When I walked into Arabic class last week, Ahmed, my teacher, cheerily greeted me As-salamu Alaykum and asked me how I was doing. I said, “bi hair, alhamdulillah,” which means, “Good, praise be upon Allah.” But I was struggling. I just spent a full day at work sitting in front of a computer, and I was about to sit down for a full night in front of mind-bending grammar, vocabulary, and pronunciation.
I am not one of those people who dread the thought of learning a foreign language. While everyone else was struggling with English in high school, I already spoke fluent English, which led to receiving a scholarship to study at an American university. So I left high school and enrolled in a Japanese language institute and took Japanese full time for a year, and I loved it. Then I studied Spanish after I moved to New York City and now I’m able to watch Spanish movies and read Spanish books with only occasionally checking dictionary. I have also taught myself some half-decent rudimentary Swahili. Languages are usually fun until I started Arabic.
Unlike your usual demographics for Arabic learners, who mostly study Arabic for work, I do it purely for fun. I figured as I’ve learned some of the world’s most popular languages, Chinese, English and Spanish, Arabic should be next.
However, my confidence, as I always boosted, “I speak 4 languages” stopped as soon as I started Alif Baa. The first challenge, the script, is a tough one. But it is by no means the biggest. Arabic has an alphabet, so it’s easier than my native Chinese, which has a set of tens of thousands of characters. There are just 28 letters, and it does not take long to get used to writing and reading right-to-left. (Though it still gives me a headache.) Most of the letters have four different forms, depending on whether they stand alone or joined at the beginning, middle, or end of a word. Even then, so far so good. But the Arabic alphabet is an abjad, meaning that each letter represents a consonant. There are also long and short vowels. Long vowels can be ambiguous and short vowels are not generally indicated in writing. Maktab, or “office,” usually is just written as mktb. Short vowels are included in the Qur’an so as not to confuse the meaning, but usually not anywhere else, so you have to get used to reading without them. Tht whn y knw th lngg s tht hrd. But when you’re struggling with comprehension, to begin with, it’s pretty formidable.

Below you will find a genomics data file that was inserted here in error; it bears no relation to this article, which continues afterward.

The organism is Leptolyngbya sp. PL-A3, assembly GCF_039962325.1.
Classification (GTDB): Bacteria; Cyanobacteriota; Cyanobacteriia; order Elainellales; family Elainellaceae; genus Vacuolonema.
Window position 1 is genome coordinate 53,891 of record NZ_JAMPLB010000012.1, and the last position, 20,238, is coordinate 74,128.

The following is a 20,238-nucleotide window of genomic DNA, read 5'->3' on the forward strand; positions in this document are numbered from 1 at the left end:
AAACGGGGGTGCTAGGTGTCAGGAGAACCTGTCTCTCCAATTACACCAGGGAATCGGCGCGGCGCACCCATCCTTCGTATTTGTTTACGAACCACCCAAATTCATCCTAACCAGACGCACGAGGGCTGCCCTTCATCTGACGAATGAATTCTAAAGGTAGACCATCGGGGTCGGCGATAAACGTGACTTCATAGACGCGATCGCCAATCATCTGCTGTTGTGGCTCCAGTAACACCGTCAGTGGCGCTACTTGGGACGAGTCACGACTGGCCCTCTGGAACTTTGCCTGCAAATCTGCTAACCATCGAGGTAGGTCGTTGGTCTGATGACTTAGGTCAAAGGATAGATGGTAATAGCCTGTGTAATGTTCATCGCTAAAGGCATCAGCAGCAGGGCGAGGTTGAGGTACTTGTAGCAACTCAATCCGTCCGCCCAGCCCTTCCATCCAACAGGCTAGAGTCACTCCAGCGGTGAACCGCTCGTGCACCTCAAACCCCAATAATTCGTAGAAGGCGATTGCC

Then there are the unfamiliar sounds those letters represent. I was shocked by my first Arabic class because I could not make any of them! Arabic has one “h” akin to the English h, and another one that sounds like a Spanish j as in Juan. That’s not to be confused with another kh, that is the ch familiar to Russian-speakers as the sound in “Rachmaninov.” And “r” that sounds like the rolling rr in Spanish. There’s also ‘ayn and ghayn, a “voiced pharyngeal fricative,” which are like a glottal sound of ah and hah, or as Ahmed put it, “just make it like you are about to vomit.” Unwritten in Roman-alphabet transliterations, it’s actually a consonant that begins many common words and names, including “Arabic,” and “Iraq.” and “Morocco.”
The sounds are tough, but the words are tougher. Spanish has genders and complicated conjugations but it is nothing compared to Arabic. In Arabic, there’s a dual form, so nouns and verbs must be learned in singular, dual, and plural forms. A present tense verb has 13 forms. Every noun has nominative, genitive and accusative cases and two genders, which means put any word you learned from a textbook “vocabulary section” into a sentence, it probably writes and sounds differently. When Ahmed explains that numbers are marked for gender—but numbers from 3 to 10 take the opposite gender from the word they are modifying—we students stare at each other in slack-jawed solidarity. When we learn that adjectives modifying non-human plurals always have a feminine singular form—meaning that “the cars are new” comes out as “the cars, she are new”—I can hear gasps and heads banging on the desks around me.
There are other times we learn about Islamic culture. Arabic is peppered with a lot of Allah, like appending insha’Allah, “God willing,” to almost any statement of intent, as in, “I’ll see you in class on Wednesday, insha’Allah.” Or “bismillah” we recite at the beginning of our class, or “Masha’Allah” when we acknowledge anything.
The Foreign Language Institute reckons Arabic as one of the hardest languages, at level 5, the same level as Chinese, Japanese or Amharic, (the language of Ethiopia where the script አማርኛ looks like little people). There’s a joke that Arabic is only hard for the first ten years, and I’m now a second-year Arabic student, so I have nine years left.
That is if I work my ass off.